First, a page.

CP: Are there any state markets that have been more affected than others? If so, which ones? 

BMC: In general, newer and more consolidated markets like Illinois, Massachusetts, and New Jersey maintained higher ARPs and had lower price declines from January to October than less concentrated adult-use markets like Arizona, California, Colorado, Michigan, and Nevada.

CP: What do you expect to happen with pricing with newly launching adult-use markets like Missouri and Maryland?

BMC: Typically, as new adult-use markets launch, prices see a small spike due to increased demand from the expanded consumer base, then gradually decline as supply improves and more brands and retailers enter the market. The Arizona market, which launched adult-use sales in January 2021, saw equivalent average retail prices rise approximately 12% between Q4 2020 and Q1 2021. After this initial spike, retail prices gradually fell, with BDSA data showing that equivalent average retail prices declined approximately 6% between Q1 2021 and Q1 2022.

It is important to note that every market launch is unique — markets with much more limited retail availability and supply constraints at the start of adult-use sales can expect a more dramatic jump in retail prices, while more mature markets with a wide retail availability and sufficient supply will see a lower jump in average retail prices.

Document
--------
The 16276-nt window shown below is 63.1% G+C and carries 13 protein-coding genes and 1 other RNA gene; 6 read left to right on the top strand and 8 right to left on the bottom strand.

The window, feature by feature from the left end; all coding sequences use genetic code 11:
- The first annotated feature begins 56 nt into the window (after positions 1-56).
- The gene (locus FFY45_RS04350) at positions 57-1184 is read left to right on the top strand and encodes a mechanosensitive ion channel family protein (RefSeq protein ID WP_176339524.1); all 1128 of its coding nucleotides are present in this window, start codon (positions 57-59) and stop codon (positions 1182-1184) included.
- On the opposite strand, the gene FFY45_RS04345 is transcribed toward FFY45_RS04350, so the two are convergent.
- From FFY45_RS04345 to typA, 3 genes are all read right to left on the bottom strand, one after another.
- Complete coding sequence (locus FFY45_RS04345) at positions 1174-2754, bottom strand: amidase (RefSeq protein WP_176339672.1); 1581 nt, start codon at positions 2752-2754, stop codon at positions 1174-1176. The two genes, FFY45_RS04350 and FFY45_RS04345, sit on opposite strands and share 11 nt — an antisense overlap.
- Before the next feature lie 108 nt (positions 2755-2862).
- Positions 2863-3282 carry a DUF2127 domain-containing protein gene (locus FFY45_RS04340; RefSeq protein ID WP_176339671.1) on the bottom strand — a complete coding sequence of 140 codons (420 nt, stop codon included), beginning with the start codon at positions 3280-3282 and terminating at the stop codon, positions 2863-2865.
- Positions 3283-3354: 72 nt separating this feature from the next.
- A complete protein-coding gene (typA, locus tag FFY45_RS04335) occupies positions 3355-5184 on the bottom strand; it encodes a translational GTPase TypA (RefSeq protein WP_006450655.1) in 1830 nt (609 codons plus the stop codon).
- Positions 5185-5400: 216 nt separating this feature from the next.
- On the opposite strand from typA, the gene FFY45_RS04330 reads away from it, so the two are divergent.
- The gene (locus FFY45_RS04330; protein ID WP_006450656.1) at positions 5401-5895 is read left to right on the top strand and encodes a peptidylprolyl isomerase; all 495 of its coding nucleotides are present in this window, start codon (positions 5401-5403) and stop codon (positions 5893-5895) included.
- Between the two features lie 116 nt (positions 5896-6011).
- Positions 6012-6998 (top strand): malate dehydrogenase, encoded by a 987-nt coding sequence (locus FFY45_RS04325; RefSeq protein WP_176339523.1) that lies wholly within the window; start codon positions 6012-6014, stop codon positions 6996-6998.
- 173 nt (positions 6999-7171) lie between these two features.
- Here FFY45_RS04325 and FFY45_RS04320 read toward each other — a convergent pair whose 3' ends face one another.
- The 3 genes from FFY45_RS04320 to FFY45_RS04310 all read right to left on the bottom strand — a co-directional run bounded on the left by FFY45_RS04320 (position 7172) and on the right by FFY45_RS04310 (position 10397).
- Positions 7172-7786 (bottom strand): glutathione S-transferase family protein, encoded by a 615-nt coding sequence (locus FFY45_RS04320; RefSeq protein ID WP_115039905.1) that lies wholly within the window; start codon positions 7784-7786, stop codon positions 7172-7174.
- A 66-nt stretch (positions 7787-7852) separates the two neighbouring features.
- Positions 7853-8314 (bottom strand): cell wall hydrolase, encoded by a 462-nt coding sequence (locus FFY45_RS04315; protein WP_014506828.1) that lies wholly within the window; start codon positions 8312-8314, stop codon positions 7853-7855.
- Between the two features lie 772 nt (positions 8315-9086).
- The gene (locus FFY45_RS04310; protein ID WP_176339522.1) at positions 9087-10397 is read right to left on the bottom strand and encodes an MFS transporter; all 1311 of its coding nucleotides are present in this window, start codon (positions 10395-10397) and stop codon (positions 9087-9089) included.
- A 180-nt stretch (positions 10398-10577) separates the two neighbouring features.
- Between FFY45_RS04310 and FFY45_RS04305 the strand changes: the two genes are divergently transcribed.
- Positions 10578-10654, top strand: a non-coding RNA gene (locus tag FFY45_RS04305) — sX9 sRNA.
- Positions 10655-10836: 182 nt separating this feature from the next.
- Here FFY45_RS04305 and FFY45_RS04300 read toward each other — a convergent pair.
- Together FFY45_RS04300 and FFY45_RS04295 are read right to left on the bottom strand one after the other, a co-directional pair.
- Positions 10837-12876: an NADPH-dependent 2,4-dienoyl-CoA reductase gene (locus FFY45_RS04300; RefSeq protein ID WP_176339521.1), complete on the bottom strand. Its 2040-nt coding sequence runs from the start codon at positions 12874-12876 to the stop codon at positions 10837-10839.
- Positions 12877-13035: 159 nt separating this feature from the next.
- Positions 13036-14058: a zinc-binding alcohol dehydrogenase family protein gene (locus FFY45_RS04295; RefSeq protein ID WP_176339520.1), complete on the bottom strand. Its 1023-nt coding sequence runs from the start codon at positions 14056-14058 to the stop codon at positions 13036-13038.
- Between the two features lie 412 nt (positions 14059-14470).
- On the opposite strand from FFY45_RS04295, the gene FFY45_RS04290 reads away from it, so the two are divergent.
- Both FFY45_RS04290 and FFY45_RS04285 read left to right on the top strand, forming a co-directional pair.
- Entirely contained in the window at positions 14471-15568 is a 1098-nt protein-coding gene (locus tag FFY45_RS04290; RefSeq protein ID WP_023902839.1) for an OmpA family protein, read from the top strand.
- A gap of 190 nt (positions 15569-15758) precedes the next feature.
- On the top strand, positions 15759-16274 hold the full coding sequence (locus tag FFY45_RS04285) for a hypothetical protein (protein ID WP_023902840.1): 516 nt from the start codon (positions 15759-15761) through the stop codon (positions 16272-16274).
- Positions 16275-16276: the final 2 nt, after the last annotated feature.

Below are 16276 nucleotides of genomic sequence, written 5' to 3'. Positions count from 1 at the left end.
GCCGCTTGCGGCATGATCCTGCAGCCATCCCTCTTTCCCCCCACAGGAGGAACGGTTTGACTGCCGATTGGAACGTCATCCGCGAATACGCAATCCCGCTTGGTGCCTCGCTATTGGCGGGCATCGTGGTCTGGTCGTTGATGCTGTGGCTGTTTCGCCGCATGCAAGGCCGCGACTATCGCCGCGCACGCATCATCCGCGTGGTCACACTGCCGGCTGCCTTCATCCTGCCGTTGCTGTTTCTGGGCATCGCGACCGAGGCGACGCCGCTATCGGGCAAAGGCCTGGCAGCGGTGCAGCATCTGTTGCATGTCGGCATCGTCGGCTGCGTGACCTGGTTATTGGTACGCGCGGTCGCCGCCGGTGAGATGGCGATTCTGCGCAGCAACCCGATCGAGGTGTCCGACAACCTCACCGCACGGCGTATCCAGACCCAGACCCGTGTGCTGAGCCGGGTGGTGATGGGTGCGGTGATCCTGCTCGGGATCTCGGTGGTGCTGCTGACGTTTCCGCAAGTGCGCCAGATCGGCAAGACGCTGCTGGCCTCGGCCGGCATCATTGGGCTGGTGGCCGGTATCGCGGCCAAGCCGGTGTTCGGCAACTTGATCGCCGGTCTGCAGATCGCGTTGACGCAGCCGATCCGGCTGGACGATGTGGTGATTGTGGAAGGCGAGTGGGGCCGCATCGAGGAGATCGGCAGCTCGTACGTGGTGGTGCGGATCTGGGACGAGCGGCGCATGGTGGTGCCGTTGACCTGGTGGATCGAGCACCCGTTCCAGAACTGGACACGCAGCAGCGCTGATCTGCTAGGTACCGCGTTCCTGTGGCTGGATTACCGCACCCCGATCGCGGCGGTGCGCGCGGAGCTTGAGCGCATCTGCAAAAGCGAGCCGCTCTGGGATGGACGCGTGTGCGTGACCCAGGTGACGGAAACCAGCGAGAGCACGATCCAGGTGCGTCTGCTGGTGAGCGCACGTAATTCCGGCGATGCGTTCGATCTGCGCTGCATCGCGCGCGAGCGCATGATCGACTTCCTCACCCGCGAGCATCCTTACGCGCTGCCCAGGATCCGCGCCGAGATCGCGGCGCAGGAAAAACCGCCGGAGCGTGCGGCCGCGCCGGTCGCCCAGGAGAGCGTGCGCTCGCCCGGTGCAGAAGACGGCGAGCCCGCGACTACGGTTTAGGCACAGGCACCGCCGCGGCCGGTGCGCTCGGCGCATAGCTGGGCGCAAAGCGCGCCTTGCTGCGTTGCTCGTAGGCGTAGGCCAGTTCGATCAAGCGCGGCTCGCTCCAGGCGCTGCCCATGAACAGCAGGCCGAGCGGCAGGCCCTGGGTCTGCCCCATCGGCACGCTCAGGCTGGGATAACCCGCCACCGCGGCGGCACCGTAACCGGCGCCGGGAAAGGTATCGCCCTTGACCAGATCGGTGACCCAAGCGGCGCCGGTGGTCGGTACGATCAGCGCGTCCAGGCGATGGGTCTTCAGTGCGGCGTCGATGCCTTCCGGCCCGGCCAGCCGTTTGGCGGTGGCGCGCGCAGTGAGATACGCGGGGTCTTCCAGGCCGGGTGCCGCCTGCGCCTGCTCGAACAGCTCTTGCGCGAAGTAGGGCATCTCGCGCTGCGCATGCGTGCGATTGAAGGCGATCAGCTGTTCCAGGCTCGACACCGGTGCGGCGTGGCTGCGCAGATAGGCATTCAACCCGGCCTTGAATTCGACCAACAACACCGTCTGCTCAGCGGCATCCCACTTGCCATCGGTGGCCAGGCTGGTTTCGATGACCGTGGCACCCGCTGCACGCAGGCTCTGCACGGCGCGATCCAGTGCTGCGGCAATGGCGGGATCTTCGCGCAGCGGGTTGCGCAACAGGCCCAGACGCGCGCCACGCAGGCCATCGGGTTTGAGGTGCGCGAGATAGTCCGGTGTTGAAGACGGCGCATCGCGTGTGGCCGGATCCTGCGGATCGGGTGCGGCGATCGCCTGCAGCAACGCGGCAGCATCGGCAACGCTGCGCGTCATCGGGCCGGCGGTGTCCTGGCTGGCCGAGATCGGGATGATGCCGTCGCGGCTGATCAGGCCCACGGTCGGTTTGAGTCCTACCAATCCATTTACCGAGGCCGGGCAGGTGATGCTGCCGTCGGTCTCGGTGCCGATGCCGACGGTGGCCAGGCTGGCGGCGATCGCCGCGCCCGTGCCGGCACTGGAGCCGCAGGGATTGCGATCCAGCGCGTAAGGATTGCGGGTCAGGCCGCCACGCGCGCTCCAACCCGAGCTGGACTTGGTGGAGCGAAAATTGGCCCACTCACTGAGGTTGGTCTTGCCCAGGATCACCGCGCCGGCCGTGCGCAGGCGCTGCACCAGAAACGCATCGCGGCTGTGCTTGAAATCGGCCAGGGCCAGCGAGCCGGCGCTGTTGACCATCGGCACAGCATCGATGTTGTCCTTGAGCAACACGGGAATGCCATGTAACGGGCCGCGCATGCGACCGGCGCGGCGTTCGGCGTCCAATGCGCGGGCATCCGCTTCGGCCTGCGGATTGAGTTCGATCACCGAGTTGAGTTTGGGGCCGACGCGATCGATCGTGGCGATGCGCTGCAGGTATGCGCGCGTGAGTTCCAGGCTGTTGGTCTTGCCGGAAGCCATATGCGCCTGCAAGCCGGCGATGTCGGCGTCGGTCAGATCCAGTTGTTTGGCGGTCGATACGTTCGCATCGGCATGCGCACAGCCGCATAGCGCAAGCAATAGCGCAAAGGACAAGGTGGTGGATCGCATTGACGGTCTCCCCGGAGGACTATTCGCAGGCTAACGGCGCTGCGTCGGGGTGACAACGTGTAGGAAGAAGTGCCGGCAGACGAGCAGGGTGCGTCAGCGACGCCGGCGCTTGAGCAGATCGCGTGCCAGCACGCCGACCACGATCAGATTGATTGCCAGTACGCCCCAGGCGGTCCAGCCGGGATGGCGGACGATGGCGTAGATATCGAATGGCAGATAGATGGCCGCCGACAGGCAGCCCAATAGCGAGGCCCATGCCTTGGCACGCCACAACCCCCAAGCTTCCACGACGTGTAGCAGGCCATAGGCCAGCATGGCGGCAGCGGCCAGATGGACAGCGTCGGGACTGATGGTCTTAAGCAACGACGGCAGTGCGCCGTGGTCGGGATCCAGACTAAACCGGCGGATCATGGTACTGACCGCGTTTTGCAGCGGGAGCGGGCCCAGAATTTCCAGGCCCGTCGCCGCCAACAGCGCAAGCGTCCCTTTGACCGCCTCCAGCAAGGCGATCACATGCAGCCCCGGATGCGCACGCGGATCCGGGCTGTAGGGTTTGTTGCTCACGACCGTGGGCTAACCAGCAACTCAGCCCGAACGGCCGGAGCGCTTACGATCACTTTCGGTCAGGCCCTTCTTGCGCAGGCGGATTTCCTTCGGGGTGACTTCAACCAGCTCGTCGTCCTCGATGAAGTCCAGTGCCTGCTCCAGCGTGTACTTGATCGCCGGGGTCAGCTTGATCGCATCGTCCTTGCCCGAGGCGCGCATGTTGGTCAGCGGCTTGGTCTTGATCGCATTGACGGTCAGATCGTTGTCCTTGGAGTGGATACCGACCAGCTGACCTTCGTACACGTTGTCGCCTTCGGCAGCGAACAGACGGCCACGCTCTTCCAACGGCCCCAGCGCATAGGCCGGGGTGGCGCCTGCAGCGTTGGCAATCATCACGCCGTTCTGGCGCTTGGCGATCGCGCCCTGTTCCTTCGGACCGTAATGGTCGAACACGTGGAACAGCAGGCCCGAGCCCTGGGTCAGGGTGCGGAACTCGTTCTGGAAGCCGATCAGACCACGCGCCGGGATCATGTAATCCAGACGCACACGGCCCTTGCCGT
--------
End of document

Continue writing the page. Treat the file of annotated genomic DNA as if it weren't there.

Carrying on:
CP: What can we expect to happen with pricing heading into 2023?

BMC: Price compression presented challenges for the cannabis industry in 2022 and will likely continue into 2023. Prices are unlikely to return to past COVID-era highs in 2023 without significant mitigating factors such as a significant reduction of flower cultivation capacity, increases in energy/water costs, substantial retail closures, and/or wide-spread oligarchic consolidation of cannabis brands. Prices will continue to face stiff pressure in mature markets in 2023, while emerging markets in New Jersey, New Mexico and New York will continue to open with high price per gram and maintain higher prices until supply outpaces demand and there’s more competition.

CP: Is there anything else you’d like to add?

BMC: Significant price declines too far, too fast can negatively impact elasticity, making in-store promos less effective. While promotions and discounts can be effective at increasing traffic and basket sizes, those operating in mature markets should be conscious of the effect that price pressure has on the viability of these types of promotions.

In an increasingly challenging market, strong partnerships and cooperation between retailers, vendors, cultivators, and wholesalers become critical for mutual success. Increased communication, data sharing and collaboration will be increasingly important across all markets in the coming years as brands and retailers will need to be more agile and expedient with deploying timely operational decisions and dynamic pricing strategies.